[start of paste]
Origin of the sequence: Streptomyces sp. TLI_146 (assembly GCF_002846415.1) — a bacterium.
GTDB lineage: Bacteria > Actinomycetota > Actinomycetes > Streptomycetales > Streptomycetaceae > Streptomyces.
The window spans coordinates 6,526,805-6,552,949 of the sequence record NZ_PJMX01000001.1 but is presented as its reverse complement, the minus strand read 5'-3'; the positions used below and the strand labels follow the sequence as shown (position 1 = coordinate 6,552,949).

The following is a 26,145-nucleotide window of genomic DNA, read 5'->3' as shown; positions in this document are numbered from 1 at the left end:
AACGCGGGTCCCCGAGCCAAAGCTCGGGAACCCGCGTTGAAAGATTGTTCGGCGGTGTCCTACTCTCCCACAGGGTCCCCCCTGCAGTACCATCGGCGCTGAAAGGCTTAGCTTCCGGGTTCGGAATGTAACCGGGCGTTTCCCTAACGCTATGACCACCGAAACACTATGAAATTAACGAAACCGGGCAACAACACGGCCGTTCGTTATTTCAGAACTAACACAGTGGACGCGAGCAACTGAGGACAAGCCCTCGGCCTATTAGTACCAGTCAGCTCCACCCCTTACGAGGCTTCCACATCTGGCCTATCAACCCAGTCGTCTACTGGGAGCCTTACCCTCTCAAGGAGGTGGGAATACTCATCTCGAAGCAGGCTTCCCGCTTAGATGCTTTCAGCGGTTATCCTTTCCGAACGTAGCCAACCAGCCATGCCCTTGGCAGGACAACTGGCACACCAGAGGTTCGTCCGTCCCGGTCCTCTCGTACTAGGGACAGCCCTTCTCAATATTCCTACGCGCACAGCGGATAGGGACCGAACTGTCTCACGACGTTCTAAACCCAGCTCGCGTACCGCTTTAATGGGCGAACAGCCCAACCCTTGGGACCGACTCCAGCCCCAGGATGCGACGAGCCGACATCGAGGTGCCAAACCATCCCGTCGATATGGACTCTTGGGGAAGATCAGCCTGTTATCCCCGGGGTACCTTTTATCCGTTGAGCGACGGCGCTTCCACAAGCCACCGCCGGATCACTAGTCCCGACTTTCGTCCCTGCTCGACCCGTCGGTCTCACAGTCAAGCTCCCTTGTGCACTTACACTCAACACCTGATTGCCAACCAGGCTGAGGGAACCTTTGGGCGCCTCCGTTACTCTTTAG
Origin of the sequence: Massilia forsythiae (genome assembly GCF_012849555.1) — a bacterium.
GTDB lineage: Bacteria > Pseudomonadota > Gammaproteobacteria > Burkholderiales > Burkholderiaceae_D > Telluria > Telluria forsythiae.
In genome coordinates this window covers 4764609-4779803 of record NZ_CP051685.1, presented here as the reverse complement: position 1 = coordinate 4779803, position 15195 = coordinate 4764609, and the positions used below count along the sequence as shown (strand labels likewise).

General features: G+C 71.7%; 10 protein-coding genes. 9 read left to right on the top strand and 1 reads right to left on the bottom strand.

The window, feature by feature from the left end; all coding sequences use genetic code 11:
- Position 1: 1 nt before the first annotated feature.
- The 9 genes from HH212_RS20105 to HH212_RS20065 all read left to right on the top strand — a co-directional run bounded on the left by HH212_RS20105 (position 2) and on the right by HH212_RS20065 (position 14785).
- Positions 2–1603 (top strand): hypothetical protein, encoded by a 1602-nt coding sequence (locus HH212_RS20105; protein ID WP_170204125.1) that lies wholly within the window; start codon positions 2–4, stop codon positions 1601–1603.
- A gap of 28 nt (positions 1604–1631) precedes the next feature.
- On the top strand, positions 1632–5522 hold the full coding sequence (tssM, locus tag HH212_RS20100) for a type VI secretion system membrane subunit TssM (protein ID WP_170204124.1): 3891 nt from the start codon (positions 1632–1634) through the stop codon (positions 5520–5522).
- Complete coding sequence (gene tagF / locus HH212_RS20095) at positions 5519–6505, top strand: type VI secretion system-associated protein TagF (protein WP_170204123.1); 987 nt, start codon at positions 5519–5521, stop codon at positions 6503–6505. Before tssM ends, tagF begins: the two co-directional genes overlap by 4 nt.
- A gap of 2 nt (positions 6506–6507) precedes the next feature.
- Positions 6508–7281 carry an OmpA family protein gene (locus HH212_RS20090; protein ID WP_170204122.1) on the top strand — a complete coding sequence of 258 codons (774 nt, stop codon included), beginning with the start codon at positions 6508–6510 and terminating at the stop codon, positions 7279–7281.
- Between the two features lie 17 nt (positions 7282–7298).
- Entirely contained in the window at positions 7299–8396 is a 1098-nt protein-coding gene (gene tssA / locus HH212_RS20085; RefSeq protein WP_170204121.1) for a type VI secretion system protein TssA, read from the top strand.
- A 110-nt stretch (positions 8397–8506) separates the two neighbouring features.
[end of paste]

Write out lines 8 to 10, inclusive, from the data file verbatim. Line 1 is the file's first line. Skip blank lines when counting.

In genome coordinates this window covers 4764609-4779803 of record NZ_CP051685.1, presented here as the reverse complement: position 1 = coordinate 4779803, position 15195 = coordinate 4764609, and the positions used below count along the sequence as shown (strand labels likewise).

General features: G+C 71.7%; 10 protein-coding genes. 9 read left to right on the top strand and 1 reads right to left on the bottom strand.

The window, feature by feature from the left end; all coding sequences use genetic code 11: